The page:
Season's first snowfall hits Beijing hard
( 2003-11-10 22:49) (China Daily)
The blanket of white snow that recently covered Beijing produced countless photo opportunities for delighted residents and visitors, but has continued to be a major headache for the city's gardeners.
They have been kept busy trying to salvage thousands of trees straining under the weight of the snow and removing broken branches.
The snow, accompanied by rare thunder and lightning, fell from Thursday night until the following morning. It also wreaked havoc on about 5,000 plants.
Contrary to traffic police who breathed a collective sigh of relief because the fall did not cause any serious traffic standstills as it did last year, Beijing's tree guardians are still dashing around dealing with the after shock.
More than 1 million trees in urban Beijing were damaged, it has been claimed. The broken branches still litter some streets and even block traffic.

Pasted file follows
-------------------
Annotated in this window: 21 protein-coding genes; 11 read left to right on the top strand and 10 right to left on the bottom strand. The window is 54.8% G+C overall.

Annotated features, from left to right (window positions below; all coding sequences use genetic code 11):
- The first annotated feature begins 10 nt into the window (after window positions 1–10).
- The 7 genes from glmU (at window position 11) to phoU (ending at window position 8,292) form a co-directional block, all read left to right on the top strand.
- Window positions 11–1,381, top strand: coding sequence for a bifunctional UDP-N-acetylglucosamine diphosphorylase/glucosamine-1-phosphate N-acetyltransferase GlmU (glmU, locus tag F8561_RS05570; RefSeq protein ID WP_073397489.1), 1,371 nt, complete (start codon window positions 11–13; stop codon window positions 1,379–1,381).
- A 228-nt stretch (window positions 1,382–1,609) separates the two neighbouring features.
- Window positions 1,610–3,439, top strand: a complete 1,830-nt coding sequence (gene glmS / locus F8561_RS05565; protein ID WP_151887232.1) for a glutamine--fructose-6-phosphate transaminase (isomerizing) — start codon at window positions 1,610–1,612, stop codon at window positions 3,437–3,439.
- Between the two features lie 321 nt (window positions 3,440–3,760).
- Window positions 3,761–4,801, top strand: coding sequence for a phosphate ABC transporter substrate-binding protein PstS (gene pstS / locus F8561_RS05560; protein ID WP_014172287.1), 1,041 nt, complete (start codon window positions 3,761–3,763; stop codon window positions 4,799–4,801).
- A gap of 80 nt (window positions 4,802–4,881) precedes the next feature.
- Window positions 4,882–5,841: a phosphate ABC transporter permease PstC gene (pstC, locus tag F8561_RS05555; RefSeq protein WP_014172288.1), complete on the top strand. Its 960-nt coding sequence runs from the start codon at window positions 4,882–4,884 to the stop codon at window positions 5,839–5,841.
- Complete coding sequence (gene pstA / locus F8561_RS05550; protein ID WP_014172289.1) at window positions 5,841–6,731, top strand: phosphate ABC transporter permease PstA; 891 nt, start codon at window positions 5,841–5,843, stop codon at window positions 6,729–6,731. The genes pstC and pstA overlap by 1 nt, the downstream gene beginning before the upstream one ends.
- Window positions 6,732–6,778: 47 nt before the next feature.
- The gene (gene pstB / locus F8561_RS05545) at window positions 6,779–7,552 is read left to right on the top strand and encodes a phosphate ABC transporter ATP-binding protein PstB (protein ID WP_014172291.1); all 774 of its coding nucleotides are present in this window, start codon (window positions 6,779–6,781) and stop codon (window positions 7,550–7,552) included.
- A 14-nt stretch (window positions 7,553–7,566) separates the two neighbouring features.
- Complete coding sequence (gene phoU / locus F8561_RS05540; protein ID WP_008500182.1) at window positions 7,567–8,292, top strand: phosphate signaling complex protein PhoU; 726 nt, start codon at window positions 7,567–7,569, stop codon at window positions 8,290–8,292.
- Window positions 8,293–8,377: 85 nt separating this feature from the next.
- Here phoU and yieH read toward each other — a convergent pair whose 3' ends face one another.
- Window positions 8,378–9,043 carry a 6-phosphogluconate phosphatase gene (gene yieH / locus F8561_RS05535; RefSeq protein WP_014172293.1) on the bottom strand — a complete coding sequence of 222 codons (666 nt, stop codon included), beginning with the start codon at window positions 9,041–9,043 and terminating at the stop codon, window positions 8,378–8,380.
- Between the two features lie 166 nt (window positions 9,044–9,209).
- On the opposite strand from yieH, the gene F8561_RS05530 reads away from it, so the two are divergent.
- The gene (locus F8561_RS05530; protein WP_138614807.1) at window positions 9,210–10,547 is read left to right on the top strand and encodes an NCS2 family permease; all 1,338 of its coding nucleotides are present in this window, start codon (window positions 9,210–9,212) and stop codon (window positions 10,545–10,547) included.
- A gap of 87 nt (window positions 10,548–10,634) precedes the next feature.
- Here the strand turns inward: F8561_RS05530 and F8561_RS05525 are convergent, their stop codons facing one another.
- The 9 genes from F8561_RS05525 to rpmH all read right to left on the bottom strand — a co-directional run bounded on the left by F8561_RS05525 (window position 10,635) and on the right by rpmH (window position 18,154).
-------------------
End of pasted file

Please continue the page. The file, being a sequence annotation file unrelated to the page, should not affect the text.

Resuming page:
"The problem the snow is causing to the trees is very rare in the city and has been a great challenge for us,'' said Zhang Hui, an official with the Beijing Municipal Bureau of Parks.
Zhang said her bureau has dispatched more than 100 teams to the eight districts in the urban area, and more than 30,000 people have participated in the work to clear away the debris.
"Due to the early arrival of snow when the trees were still heavy with their leaves, the fall had a huge impact on them, with some trees even being flattened,'' said Zhang. "Chinese scholartree and willows were the most damaged.''
Some people say the direct economic loss to the city's vegetation is around the 10 million yuan (US$1.2 million) mark, but Zhang said it is almost impossible to estimate the figure given many invaluable, old trees are seriously damaged.
For instance, 90 per cent of the old trees and some more than 600-year-old plants in the Imperial Ancestral Temple, located to the east of the Imperial Palace, have been seriously damaged.
Yang Zhihua, another official with the parks bureau, said the unprecedented impact of the snow will prompt the bureau to take preventative measures in the future.
Branches will be pruned before winter and the bureau will readjust the ratio of evergreen plants and deciduous trees.
Yang said he expects his bureau will have finished the branch cleanup job in the urban area by the end of the week.
"The broken branches will be sent to special depots to be turned into mulch,'' he said.
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